After months of advocacy, high level discussions and partnerships, Jamaica has been successful in receiving the necessary support to have February 17 officially declared Global Tourism Resilience Day. The United Nations General Assembly (UNGA) adopted the resolution yesterday with the support of over ninety countries. This will be the first ever Global Tourism Resilience Day which will now be recognized every year on that day.
Following a presentation at the UNGA’s 58th Plenary meeting in New York, Jamaica’s Minister of Tourism the Hon. Edmund Bartlett highlighted the importance of the declaration, stating: “This announcement will in fact signal to the world to put aside one day, February 17, every year to not just observe but to create a greater level of consciousness around resilience.
“The pandemic has shown us that global disruptions will continue, so there will be more epidemics, pandemics and earthquakes like the one in Turkey. The importance of this day is therefore to encourage capacity building for the world to be better able to respond to these global disruptions and recover quickly.”
Tourism is one of the world’s major economic sectors and in 2019 accounted for 7% of global trade and one in ten jobs. However, tourism also remains one of the most vulnerable industries and this has been evident over the years with the negative impact of climatic events like hurricanes and earthquakes, as well as pandemics and economic recessions.
“If we are to future-proof the sustainability of tourism, now is the time to give greater consideration for building resilience and it is especially more critical for tourism dependent countries like Jamaica, whose economic livelihood rests on the survival of this industry. This is indeed a huge step in coalescing global support every year on this important matter and I thank all our stakeholders and partners who worked to make this happen,” added Minister Bartlett.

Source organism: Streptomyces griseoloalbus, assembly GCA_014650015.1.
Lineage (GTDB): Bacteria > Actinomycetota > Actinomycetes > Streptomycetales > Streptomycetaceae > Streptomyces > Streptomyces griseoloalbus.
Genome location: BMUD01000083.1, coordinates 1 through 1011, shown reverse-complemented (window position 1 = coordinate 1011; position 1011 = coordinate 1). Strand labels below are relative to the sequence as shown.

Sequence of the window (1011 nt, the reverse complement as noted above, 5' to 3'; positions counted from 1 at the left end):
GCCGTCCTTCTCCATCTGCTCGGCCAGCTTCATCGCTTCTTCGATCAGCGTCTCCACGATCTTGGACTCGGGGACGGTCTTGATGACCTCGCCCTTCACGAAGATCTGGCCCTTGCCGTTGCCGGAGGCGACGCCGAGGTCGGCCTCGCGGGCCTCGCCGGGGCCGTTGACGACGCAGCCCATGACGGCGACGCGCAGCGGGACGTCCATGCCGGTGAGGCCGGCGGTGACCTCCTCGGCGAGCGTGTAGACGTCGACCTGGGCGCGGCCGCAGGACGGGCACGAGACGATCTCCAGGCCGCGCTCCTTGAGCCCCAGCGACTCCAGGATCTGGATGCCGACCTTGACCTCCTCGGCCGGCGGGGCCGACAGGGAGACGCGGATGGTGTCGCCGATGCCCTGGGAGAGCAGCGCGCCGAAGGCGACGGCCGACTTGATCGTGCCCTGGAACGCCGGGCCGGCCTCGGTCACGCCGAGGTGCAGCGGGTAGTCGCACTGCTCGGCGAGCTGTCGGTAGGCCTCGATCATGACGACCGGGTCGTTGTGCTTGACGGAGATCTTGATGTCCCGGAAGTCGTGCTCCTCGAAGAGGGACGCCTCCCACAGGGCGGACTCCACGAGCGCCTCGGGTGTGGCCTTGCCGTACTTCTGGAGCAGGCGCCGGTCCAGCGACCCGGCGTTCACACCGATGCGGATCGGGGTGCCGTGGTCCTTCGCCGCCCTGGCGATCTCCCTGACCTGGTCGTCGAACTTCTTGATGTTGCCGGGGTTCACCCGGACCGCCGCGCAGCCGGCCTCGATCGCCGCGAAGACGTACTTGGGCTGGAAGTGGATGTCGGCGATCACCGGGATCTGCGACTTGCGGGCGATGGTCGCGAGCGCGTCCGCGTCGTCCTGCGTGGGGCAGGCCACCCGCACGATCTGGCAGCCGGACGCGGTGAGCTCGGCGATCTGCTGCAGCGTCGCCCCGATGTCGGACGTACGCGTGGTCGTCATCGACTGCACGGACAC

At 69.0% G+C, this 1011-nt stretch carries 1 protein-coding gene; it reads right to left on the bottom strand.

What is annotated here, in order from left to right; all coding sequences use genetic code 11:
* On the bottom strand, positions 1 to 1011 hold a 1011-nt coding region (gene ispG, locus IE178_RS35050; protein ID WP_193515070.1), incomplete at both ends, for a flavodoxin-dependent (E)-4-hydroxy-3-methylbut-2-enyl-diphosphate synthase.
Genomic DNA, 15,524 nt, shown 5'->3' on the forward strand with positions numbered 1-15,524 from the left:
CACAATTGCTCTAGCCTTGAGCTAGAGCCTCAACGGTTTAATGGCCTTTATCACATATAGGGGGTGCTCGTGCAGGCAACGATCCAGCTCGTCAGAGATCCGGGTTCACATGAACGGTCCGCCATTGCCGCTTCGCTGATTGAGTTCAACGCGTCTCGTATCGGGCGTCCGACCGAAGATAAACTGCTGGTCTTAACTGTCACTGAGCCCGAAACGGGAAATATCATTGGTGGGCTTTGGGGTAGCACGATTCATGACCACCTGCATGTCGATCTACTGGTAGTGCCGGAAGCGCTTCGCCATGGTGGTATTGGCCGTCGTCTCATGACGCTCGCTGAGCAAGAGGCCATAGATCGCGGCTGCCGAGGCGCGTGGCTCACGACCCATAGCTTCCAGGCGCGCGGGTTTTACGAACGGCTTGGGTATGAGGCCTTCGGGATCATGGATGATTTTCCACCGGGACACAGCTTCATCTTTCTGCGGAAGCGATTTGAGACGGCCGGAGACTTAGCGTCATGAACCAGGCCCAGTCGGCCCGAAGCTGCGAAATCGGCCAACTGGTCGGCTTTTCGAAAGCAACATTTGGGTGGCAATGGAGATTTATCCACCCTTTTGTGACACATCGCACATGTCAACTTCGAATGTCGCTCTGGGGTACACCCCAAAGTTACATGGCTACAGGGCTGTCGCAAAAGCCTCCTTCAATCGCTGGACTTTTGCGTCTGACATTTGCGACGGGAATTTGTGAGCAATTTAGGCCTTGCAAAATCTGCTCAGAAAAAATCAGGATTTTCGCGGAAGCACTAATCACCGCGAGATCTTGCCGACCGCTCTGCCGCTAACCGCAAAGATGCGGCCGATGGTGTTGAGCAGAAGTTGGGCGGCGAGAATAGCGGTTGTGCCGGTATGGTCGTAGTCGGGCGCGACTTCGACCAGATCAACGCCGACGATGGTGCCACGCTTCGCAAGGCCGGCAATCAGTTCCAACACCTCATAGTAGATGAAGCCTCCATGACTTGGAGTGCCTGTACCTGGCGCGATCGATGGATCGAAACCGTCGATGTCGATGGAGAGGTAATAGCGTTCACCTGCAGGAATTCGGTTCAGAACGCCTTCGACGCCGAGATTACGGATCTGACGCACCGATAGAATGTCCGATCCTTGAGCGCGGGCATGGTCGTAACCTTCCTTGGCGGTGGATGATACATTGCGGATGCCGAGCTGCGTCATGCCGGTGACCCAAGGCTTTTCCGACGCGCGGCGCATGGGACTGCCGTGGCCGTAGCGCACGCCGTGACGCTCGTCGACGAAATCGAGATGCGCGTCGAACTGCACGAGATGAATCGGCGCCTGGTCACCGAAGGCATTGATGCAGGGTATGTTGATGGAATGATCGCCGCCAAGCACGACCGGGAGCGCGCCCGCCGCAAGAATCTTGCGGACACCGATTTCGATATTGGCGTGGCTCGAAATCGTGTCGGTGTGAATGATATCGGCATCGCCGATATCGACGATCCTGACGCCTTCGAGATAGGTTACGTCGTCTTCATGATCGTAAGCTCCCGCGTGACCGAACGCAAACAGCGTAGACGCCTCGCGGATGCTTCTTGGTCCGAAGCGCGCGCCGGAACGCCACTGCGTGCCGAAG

The Global Tourism Resilience Centre (GTRCMC), headquartered in Kingston, has been a major driver in calls for capacity building in tourism resilience. Born out of the Montego Bay Declaration, the GTRCMC was established to address these inevitable disruptions through preparedness, management and recovery strategies.
“The GTRCMC has been the unwavering global voice for tourism resilience and to have achieved a day focused on bolstering our efforts will encourage more partnerships among countries to build capacity through research and the coming together of the best minds,” said Professor Lloyd Waller, Executive Director of the GTRCMC.
This is the second designation attributed to the efforts of Jamaica since the designation of the International Year of Human Rights in 1968. The designation also comes ahead of the upcoming Global Tourism Resilience Conference which will be held at the University of the West Indies’ Regional Headquarters in Kingston, Jamaica, from February 15-17, 2023.